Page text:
For children 2 years through 10 years of age, no data are available to evaluate safety and immunogenicity of other childhood vaccines when administered concomitantly with MENVEO.

In a clinical trial in adolescents,14 MENVEO was given concomitantly with the following: Tdap and HPV; no interference was observed in meningococcal immune responses when compared with MENVEO given alone. Lower geometric mean antibody concentrations (GMCs) for antibodies to the pertussis antigens filamentous hemagglutinin (FHA) and pertactin were observed when MENVEO was administered concomitantly with Tdap and HPV as compared with Tdap alone. [See Clinical Studies (14.5).]

7.2 Immunosuppressive Treatments

Immunosuppressive therapies, such as irradiation, antimetabolite medications, alkylating agents, cytotoxic drugs, and corticosteroids (when used in greater than physiologic doses) may reduce the immune response to MENVEO [see Warnings and Precautions (5.3)]. The immunogenicity of MENVEO has not been evaluated in persons receiving such therapies.

8 USE IN SPECIFIC POPULATIONS

8.1 Pregnancy

Pregnancy Category B

Reproduction studies have been performed in female rabbits at a dose of approximately 20 times the human dose (on a mg/kg basis) and have revealed no evidence of impaired fertility or harm to the fetus due to MENVEO. There are, however, no adequate and well-controlled studies in pregnant women. Because animal reproduction studies are not always predictive of human response, MENVEO should be given to a pregnant woman only if clearly needed.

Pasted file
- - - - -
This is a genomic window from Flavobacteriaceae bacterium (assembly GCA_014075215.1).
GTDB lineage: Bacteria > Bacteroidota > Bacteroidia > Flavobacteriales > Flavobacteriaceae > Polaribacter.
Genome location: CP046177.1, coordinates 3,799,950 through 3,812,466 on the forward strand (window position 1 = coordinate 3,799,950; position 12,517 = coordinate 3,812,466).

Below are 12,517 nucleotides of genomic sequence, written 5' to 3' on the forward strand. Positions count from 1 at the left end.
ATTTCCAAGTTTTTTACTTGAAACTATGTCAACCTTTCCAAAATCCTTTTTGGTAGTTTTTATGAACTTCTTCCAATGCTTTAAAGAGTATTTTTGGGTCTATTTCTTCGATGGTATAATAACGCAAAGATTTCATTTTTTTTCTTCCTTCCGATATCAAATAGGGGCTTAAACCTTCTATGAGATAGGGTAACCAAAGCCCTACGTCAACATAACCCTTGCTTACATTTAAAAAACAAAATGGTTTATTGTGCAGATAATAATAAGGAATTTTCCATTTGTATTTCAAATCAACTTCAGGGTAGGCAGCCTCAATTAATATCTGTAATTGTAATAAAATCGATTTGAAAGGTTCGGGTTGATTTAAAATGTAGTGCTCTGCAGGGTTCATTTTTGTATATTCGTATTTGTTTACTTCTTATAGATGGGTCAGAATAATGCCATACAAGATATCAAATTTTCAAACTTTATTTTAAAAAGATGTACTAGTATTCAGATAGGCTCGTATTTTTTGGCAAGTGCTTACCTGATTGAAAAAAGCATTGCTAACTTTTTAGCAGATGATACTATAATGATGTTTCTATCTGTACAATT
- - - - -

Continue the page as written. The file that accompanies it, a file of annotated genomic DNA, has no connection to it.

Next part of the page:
Nonclinical Studies

The effect of MENVEO on embryo-fetal and post-natal development was evaluated in pregnant rabbits. Animals were administered MENVEO 3 times prior to gestation, during the period of organogenesis (gestation Day 7) and later in pregnancy (gestation Day 20), 0.5 mL/rabbit/occasion (approximately 20-fold excess relative to the projected human dose on a body weight basis) by intramuscular injections. There were no adverse effects attributable to the vaccine on mating, female fertility, pregnancy, or embryo-fetal development. There were no vaccine-related fetal malformations or other evidence of teratogenesis noted in this study.

Clinical Studies

To date, no clinical trials have been specifically designed to evaluate the use of MENVEO in pregnant or lactating women.

Among the 5,065 women in the adolescent and adult populations enrolled in the studies, 43 women were found to be pregnant during the 6-month follow-up period after vaccination. Of these, 37 pregnancies occurred among 3,952 recipients of MENVEO (7 spontaneous abortions, no congenital anomalies). Six pregnancies occurred among 1,113 MENACTRA recipients (no spontaneous abortions, 1 congenital anomaly [hydrocephalus]).

Among the 7 subjects with adverse pregnancy outcomes who had received MENVEO, the estimated dates of conception were 5 days prior to vaccination (1 subject), 6 to 17 weeks post vaccination (5 subjects), and 6 months post vaccination (1 subject). In the subject who had received MENACTRA, the estimated date of conception was approximately 15 weeks post immunization.